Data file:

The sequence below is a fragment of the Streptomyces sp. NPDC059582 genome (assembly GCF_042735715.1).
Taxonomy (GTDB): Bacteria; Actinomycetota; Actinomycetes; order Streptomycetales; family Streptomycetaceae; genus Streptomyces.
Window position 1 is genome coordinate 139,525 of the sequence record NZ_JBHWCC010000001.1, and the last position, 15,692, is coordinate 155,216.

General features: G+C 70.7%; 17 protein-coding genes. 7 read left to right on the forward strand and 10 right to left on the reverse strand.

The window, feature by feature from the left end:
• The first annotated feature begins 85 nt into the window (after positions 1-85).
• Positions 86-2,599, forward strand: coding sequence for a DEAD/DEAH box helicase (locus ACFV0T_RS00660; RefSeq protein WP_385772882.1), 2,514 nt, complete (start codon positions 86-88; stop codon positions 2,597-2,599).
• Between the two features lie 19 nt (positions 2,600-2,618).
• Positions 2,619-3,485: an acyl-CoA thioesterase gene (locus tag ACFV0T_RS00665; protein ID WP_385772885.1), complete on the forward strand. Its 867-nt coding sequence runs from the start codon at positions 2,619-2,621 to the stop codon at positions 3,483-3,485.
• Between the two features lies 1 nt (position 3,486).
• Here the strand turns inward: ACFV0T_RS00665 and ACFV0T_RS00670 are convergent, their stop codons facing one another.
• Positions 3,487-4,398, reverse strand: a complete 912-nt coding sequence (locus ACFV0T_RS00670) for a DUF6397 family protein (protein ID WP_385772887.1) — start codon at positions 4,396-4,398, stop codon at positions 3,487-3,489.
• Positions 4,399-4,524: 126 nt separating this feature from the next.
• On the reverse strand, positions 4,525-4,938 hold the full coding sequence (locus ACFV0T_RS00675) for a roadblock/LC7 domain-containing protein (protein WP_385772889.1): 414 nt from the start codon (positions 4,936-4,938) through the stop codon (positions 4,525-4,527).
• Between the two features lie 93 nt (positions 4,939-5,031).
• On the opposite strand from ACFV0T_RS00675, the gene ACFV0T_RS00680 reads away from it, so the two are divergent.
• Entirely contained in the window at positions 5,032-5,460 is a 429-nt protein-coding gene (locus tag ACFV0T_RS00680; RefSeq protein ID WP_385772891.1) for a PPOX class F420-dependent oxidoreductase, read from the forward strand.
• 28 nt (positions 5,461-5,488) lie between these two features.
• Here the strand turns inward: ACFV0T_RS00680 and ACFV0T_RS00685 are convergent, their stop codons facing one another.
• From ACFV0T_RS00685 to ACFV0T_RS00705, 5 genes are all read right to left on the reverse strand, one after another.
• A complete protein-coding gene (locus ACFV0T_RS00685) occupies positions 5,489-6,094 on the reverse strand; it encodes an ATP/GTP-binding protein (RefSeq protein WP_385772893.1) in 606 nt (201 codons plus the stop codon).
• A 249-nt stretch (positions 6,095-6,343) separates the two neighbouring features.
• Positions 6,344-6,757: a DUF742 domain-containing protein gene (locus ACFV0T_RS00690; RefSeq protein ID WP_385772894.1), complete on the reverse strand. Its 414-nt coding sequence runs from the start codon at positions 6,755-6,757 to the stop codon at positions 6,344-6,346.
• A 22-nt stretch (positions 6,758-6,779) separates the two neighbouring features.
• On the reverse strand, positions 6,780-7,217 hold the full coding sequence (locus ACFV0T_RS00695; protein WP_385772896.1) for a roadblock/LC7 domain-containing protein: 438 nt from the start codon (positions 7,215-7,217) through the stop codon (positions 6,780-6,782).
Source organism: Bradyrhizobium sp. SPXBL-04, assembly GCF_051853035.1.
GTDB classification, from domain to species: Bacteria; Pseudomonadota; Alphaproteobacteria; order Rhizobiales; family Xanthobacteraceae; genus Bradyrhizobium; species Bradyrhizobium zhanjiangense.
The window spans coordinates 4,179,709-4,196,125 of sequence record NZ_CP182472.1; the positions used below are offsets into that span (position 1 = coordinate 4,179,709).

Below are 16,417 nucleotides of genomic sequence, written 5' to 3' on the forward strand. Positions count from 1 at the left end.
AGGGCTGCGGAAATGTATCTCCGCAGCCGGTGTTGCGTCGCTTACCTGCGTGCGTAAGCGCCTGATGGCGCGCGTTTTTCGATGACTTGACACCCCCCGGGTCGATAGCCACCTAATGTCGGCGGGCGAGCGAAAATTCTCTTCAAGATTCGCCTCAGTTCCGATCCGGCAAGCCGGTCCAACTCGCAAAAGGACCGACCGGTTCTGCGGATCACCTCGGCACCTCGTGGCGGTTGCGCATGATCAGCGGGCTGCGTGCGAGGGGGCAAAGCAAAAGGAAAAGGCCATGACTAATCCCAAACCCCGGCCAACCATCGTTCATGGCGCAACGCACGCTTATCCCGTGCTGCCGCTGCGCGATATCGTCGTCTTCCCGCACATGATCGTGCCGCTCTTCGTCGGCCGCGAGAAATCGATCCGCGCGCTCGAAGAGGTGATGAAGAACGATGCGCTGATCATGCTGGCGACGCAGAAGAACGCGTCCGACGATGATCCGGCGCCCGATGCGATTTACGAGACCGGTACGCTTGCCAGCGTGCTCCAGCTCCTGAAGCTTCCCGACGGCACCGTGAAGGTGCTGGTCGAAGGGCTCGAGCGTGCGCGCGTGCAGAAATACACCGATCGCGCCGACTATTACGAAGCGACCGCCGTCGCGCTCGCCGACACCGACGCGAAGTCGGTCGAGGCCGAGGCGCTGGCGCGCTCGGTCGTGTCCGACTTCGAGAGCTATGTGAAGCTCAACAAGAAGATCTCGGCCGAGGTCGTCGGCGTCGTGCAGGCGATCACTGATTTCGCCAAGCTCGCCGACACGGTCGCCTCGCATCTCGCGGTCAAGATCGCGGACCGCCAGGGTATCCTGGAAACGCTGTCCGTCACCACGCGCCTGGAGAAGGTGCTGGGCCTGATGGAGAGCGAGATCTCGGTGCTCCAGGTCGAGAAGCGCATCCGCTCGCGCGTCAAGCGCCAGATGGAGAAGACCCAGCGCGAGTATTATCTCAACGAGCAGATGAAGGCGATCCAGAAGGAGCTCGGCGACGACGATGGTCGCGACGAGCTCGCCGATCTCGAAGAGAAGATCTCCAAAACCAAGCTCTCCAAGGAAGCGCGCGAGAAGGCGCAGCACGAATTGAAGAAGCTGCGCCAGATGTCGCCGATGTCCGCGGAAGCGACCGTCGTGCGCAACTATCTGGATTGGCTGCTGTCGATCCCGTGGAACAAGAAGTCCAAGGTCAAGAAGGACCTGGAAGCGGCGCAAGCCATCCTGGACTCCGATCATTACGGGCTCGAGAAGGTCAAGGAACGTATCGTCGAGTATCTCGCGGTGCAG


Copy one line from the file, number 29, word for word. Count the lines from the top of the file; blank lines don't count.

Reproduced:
Below are 16,417 nucleotides of genomic sequence, written 5' to 3' on the forward strand. Positions count from 1 at the left end.